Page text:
Mimicked diners are more generous to staff and others.
Waitresses who copy their customers' behaviour get substantially bigger tips than those who don't, Dutch psychologists have discovered1.
"Mimicry creates bonds between people - it induces a sense of 'we-ness'," says Rick van Baaren of the University of Nijmegen. "You know that what you're doing is ok, and you become more generous."
Van Baaren's team studied staff in an American-style restaurant in southern Holland. In half of the tests, they primed a waitress to repeat customers' orders back to them. In the other half, she said something else positive, such as "Coming right up!"
When copycatting, the waitresses' average tip almost doubled, to nearly 3 guilders (US$1.20). Service charge is included in Dutch restaurant bills, tips are a small additional gift.
The experiment is the first to show that mimicry has concrete benefits, van Baaren claims, although many understand its benefits implicitly. " A good salesperson knows from experience that people like to hear and see themselves," he says. Business training manuals often advise mirroring the customer.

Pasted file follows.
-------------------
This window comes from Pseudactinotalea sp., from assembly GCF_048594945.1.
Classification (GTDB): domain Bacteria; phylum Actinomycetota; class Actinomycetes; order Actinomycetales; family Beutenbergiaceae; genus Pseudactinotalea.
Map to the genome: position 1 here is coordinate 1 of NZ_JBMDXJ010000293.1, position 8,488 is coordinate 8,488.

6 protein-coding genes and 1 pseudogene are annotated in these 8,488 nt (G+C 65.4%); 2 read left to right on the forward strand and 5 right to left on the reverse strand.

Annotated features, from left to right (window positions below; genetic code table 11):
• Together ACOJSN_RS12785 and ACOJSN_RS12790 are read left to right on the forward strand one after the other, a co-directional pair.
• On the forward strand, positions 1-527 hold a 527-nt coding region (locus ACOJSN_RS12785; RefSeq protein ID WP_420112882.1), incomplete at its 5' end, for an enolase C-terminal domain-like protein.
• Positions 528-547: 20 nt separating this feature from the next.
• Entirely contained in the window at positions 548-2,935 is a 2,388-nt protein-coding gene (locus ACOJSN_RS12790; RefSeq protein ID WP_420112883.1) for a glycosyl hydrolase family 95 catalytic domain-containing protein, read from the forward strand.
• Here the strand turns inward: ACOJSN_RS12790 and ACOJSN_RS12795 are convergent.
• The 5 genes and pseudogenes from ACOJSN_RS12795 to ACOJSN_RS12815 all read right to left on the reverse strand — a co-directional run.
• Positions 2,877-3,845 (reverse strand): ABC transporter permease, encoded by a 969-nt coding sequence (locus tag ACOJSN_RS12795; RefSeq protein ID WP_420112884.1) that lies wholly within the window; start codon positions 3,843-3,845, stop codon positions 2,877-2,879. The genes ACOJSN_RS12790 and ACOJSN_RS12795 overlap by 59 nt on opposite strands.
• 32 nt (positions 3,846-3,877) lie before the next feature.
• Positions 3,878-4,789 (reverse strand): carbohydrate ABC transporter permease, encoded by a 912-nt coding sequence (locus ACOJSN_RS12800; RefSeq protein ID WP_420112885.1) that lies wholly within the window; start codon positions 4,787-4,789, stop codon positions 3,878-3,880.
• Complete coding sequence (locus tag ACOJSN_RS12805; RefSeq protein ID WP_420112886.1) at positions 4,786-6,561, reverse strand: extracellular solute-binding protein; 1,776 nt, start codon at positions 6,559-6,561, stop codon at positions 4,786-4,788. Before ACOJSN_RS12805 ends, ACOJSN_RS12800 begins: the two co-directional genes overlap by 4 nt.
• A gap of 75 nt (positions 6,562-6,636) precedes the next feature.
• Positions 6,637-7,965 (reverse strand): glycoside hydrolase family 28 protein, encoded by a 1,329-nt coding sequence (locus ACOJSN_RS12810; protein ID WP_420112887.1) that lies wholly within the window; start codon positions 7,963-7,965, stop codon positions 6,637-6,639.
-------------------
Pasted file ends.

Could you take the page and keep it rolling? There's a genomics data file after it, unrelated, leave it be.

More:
Kindness triggered by mimicry can spread far and wide. In other experiments, the team found that just after being aped, people are more helpful towards anyone else in the vicinity, and give more to charity2.
But this is just one of a battery of ploys that waiting staff can use to increase customers' generosity. Other studies have shown that smiling, greeting and touching the customer, and crouching down beside them while taking orders also lead to bigger tips.
van Baaren, R. B., Holland, R.W., Steenaert, B. & van Knippenberg, A. Mimicry for money: behavioral consequences of imitation. Journal of Experimental Social Psychology, 39, 393 - 398, (2003).
Van Baaren, R. B., Holland, R.W., Kawakami, K. & van Knippenberg, A. Mimicry and pro-social behavior. Psychological Science, in the press, (2003).
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Whitfield, J. Copycat waitresses get bigger tips. Nature (2003). https://doi.org/10.1038/news030630-8